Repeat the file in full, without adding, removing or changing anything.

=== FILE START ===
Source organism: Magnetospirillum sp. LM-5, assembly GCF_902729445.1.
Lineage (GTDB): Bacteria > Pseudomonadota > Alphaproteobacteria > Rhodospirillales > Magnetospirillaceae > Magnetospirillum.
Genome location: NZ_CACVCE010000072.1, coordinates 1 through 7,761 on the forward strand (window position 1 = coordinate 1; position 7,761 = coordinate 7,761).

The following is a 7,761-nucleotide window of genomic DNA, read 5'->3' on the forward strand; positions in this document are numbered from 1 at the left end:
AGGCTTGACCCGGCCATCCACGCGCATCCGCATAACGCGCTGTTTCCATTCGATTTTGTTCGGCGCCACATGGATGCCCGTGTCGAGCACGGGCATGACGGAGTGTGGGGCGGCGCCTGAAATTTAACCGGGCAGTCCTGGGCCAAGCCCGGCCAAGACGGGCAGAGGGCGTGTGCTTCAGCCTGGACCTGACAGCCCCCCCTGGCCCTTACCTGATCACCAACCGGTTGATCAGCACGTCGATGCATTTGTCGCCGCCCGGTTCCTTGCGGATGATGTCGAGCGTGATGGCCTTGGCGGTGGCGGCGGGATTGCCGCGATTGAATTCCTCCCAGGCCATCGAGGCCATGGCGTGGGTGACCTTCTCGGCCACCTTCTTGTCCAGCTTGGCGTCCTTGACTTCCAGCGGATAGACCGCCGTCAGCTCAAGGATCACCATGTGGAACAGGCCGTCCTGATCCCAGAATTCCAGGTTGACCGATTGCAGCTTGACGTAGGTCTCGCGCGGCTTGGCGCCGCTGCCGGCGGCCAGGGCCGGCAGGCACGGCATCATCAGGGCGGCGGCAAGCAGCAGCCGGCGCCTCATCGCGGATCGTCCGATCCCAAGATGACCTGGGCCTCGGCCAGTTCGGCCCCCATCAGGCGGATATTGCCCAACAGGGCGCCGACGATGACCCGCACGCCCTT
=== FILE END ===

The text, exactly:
Source organism: Magnetospirillum sp. LM-5, assembly GCF_902729445.1.
Lineage (GTDB): Bacteria > Pseudomonadota > Alphaproteobacteria > Rhodospirillales > Magnetospirillaceae > Magnetospirillum.
Genome location: NZ_CACVCE010000072.1, coordinates 1 through 7,761 on the forward strand (window position 1 = coordinate 1; position 7,761 = coordinate 7,761).

The following is a 7,761-nucleotide window of genomic DNA, read 5'->3' on the forward strand; positions in this document are numbered from 1 at the left end:
AGGCTTGACCCGGCCATCCACGCGCATCCGCATAACGCGCTGTTTCCATTCGATTTTGTTCGGCGCCACATGGATGCCCGTGTCGAGCACGGGCATGACGGAGTGTGGGGCGGCGCCTGAAATTTAACCGGGCAGTCCTGGGCCAAGCCCGGCCAAGACGGGCAGAGGGCGTGTGCTTCAGCCTGGACCTGACAGCCCCCCCTGGCCCTTACCTGATCACCAACCGGTTGATCAGCACGTCGATGCATTTGTCGCCGCCCGGTTCCTTGCGGATGATGTCGAGCGTGATGGCCTTGGCGGTGGCGGCGGGATTGCCGCGATTGAATTCCTCCCAGGCCATCGAGGCCATGGCGTGGGTGACCTTCTCGGCCACCTTCTTGTCCAGCTTGGCGTCCTTGACTTCCAGCGGATAGACCGCCGTCAGCTCAAGGATCACCATGTGGAACAGGCCGTCCTGATCCCAGAATTCCAGGTTGACCGATTGCAGCTTGACGTAGGTCTCGCGCGGCTTGGCGCCGCTGCCGGCGGCCAGGGCCGGCAGGCACGGCATCATCAGGGCGGCGGCAAGCAGCAGCCGGCGCCTCATCGCGGATCGTCCGATCCCAAGATGACCTGGGCCTCGGCCAGTTCGGCCCCCATCAGGCGGATATTGCCCAACAGGGCGCCGACGATGACCCGCACGCCCTT